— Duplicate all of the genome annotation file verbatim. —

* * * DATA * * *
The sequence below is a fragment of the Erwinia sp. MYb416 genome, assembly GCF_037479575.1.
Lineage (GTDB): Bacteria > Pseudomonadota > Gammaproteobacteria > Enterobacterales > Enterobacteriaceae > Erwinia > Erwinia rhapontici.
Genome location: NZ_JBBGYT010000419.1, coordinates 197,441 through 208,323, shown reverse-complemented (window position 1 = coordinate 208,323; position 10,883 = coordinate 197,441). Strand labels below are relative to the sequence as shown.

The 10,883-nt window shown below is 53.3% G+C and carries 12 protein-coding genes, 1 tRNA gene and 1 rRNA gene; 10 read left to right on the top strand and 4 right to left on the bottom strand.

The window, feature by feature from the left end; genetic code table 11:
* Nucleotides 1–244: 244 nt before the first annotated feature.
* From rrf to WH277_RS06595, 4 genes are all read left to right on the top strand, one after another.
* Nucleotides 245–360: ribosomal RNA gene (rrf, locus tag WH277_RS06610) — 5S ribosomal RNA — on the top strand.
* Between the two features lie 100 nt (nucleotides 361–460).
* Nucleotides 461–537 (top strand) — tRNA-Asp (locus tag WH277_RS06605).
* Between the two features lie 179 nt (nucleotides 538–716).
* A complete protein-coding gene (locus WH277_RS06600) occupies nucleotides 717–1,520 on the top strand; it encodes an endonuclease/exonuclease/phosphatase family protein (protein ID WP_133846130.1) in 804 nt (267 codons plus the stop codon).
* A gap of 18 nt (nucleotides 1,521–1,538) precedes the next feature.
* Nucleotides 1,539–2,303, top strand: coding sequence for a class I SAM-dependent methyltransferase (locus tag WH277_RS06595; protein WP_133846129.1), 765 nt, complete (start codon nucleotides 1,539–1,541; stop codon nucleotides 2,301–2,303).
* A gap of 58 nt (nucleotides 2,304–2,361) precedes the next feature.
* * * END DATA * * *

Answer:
The sequence below is a fragment of the Erwinia sp. MYb416 genome, assembly GCF_037479575.1.
Lineage (GTDB): Bacteria > Pseudomonadota > Gammaproteobacteria > Enterobacterales > Enterobacteriaceae > Erwinia > Erwinia rhapontici.
Genome location: NZ_JBBGYT010000419.1, coordinates 197,441 through 208,323, shown reverse-complemented (window position 1 = coordinate 208,323; position 10,883 = coordinate 197,441). Strand labels below are relative to the sequence as shown.

The 10,883-nt window shown below is 53.3% G+C and carries 12 protein-coding genes, 1 tRNA gene and 1 rRNA gene; 10 read left to right on the top strand and 4 right to left on the bottom strand.

The window, feature by feature from the left end; genetic code table 11:
* Nucleotides 1–244: 244 nt before the first annotated feature.
* From rrf to WH277_RS06595, 4 genes are all read left to right on the top strand, one after another.
* Nucleotides 245–360: ribosomal RNA gene (rrf, locus tag WH277_RS06610) — 5S ribosomal RNA — on the top strand.
* Between the two features lie 100 nt (nucleotides 361–460).
* Nucleotides 461–537 (top strand) — tRNA-Asp (locus tag WH277_RS06605).
* Between the two features lie 179 nt (nucleotides 538–716).
* A complete protein-coding gene (locus WH277_RS06600) occupies nucleotides 717–1,520 on the top strand; it encodes an endonuclease/exonuclease/phosphatase family protein (protein ID WP_133846130.1) in 804 nt (267 codons plus the stop codon).
* A gap of 18 nt (nucleotides 1,521–1,538) precedes the next feature.
* Nucleotides 1,539–2,303, top strand: coding sequence for a class I SAM-dependent methyltransferase (locus tag WH277_RS06595; protein WP_133846129.1), 765 nt, complete (start codon nucleotides 1,539–1,541; stop codon nucleotides 2,301–2,303).
* A gap of 58 nt (nucleotides 2,304–2,361) precedes the next feature.